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    • CommentRowNumber1.
    • CommentAuthorDavidRoberts
    • CommentTimeNov 25th 2014

    At incompleteness theorem, the category PRAPRA is defined to be the initial Lawvere theory containing a parameterised NNO (the generalisation of an NNO from a cartesian closed category to a finite-product category). In Maietti’s article Joyal’s arithmetic universe as list-arithmetic pretopos she calls such a thing a Skolem theory. She has subsequent definitions:

    • a category is arithmetic lextensive if it is lextensive with a parameterised NNO. One could take the initial such, though Maietti doesn’t

    • an arithmetic pretopos is a pretopos with parameterised NNO. Again, one can consider the initial such.

    • a list-arithmetic pretopos is a pretopos with parameterised list objects (i.e. pullback-stable free monoid on all objects).

    The initial list-arithmetic pretopos has an internal language strong enough so that it contains an internal initial list-arithmetic pretopos, and apparently this is how Joyal proved Gödel’s result (infamously not published!) I wonder if the proof at incompleteness theorem is a distillation of that (I guess Lawvere might have seen some details at some point), or independently arrived at.

    • CommentRowNumber2.
    • CommentAuthorDavidRoberts
    • CommentTimeNov 25th 2014
    • (edited Nov 25th 2014)

    Robin Cockett wrote in 1989 that the initial arithmetic universe is the exact completion of the equaliser completion of the initial Skolem theory. Amusingly, he also wrote that it was a pity Joyal’s work wasn’t yet published :-)

    Maietti says that her notion of the initial list-arithmetic pretopos turns out to be the same as Joyal’s (I guess this is what Cockett is describing), though the exact implementation of the definition of arithmetic universe is not pinned down due to Joyal’s only having given examples (which are all examples of her notion), rather than a definition.

    For what it’s worth, Cockett also says that an arithmetic universe has free internal categories on internal graphs. I guess this is how one builds up the initial internal arithmetic universe, via several completion steps after some free internal category starting from the NNO of the ambient category.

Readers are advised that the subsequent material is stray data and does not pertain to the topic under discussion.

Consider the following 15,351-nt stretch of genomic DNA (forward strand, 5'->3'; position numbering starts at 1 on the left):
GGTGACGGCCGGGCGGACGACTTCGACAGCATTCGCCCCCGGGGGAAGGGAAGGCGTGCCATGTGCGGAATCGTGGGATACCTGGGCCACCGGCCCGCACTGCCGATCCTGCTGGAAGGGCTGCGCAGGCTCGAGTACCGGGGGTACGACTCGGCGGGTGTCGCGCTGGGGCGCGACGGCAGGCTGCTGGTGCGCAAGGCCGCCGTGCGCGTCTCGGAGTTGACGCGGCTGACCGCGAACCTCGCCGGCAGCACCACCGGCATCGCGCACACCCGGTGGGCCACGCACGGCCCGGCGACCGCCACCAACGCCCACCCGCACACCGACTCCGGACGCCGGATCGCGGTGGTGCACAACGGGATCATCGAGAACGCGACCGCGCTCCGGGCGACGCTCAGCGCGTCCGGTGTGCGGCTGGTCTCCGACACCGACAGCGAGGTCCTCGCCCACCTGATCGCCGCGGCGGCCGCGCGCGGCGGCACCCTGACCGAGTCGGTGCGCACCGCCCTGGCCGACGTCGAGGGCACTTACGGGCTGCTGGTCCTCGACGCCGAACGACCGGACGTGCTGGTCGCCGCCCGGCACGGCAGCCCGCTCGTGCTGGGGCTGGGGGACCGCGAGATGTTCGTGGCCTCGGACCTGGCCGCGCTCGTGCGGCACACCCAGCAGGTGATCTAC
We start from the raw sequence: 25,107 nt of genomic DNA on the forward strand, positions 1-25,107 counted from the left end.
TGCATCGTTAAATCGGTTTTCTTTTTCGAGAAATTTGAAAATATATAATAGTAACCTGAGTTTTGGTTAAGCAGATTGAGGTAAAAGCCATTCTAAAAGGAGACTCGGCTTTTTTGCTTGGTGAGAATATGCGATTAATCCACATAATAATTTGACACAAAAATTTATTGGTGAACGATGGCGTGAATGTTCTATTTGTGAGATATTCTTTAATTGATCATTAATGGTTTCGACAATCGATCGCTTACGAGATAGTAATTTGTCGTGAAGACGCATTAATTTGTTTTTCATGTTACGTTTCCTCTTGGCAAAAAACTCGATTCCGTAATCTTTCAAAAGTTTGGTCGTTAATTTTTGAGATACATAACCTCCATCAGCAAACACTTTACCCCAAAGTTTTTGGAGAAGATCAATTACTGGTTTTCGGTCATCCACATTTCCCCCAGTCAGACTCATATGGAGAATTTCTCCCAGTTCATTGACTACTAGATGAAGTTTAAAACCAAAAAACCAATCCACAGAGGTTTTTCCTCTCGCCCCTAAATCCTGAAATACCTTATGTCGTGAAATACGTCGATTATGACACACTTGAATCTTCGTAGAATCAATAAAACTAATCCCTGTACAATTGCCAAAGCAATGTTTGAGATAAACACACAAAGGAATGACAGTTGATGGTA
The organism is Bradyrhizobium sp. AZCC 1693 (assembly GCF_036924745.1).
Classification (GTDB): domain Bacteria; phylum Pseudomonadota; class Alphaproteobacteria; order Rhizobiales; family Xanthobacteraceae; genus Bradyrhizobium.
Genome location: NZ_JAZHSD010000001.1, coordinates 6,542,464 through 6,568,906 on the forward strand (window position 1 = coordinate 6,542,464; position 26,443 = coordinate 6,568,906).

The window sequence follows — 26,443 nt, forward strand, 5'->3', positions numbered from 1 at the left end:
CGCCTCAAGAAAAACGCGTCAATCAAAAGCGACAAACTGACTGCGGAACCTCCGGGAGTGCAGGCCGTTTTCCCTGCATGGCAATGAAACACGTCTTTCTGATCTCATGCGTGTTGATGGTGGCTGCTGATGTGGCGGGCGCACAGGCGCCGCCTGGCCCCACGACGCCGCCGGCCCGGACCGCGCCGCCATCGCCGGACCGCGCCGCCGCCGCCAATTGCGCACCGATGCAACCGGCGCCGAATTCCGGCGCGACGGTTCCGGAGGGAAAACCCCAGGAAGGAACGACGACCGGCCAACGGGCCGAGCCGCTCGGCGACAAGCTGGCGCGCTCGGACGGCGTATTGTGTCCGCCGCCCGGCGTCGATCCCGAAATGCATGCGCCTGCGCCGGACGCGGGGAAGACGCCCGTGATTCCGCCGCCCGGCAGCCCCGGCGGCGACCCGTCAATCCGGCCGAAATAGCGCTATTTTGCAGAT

• CommentRowNumber3.
    • CommentAuthorThomas Holder
    • CommentTimeNov 25th 2014
    • (edited Nov 25th 2014)

    Just for the record: Joyal gave a talk théorème d’incomplètude de Goedel et univers arithmétique at the Amiens conference in July 1973 . Unfortunately, no abstract seems to appear in the proceedings.

    • CommentRowNumber4.
    • CommentAuthorTodd_Trimble
    • CommentTimeNov 25th 2014

    Well, I wrote up most of the details seen at incompleteness theorem and it wasn’t done with any knowledge of what Joyal had done, which sounds very beautiful indeed. Mainly I just put it together myself, with a peek at Yanofsky’s paper and some course notes by Stephen Simpson which I could probably find.

    If you or someone could add details on Joyal’s approach, that would be fabulous.

    • CommentRowNumber5.
    • CommentAuthorDavidRoberts
    • CommentTimeNov 26th 2014

    @Todd that’s the problem: Joyal’s approach is not written down anywhere. Paul Taylor wrote:

    I went to his office in Montréal in 1991 to get [the notes], but just came away with a copy of Lawvere’s thesis.

    I can write up some details of arithmetic universes as Cockett, Maietti and Taylor describe them, but that is about all.

    I suspect that your write-up is an external perspective on the matter—Lawvere’s theorem is about a category and its objects seen from the outside—but Joyal’s is an internal perspective, using the internal logic of arithmetic universes. Or, most likely, your write-up can be internalised in an arithmetic universe, rather than using the metalogic that Lawvere does (I guess some sort of first-order theory of categories with finite products? Does he need more?)

    • CommentRowNumber6.
    • CommentAuthorRichard Williamson
    • CommentTimeNov 26th 2014
    • (edited Nov 26th 2014)

    Yes, whilst I do not know anything in detail about Joyal’s work on this, I would imagine that you are correct. Lawvere’s argument is very simple and beautiful, and I would have thought is completely independent of Joyal’s work: if there is any relationship, I would have thought that it would be Joyal’s work that would build upon Lawvere’s. The technical part is of course to construct a Gödel numbering: given this, the first incompleteness theorem follows immediately by Lawvere’s argument.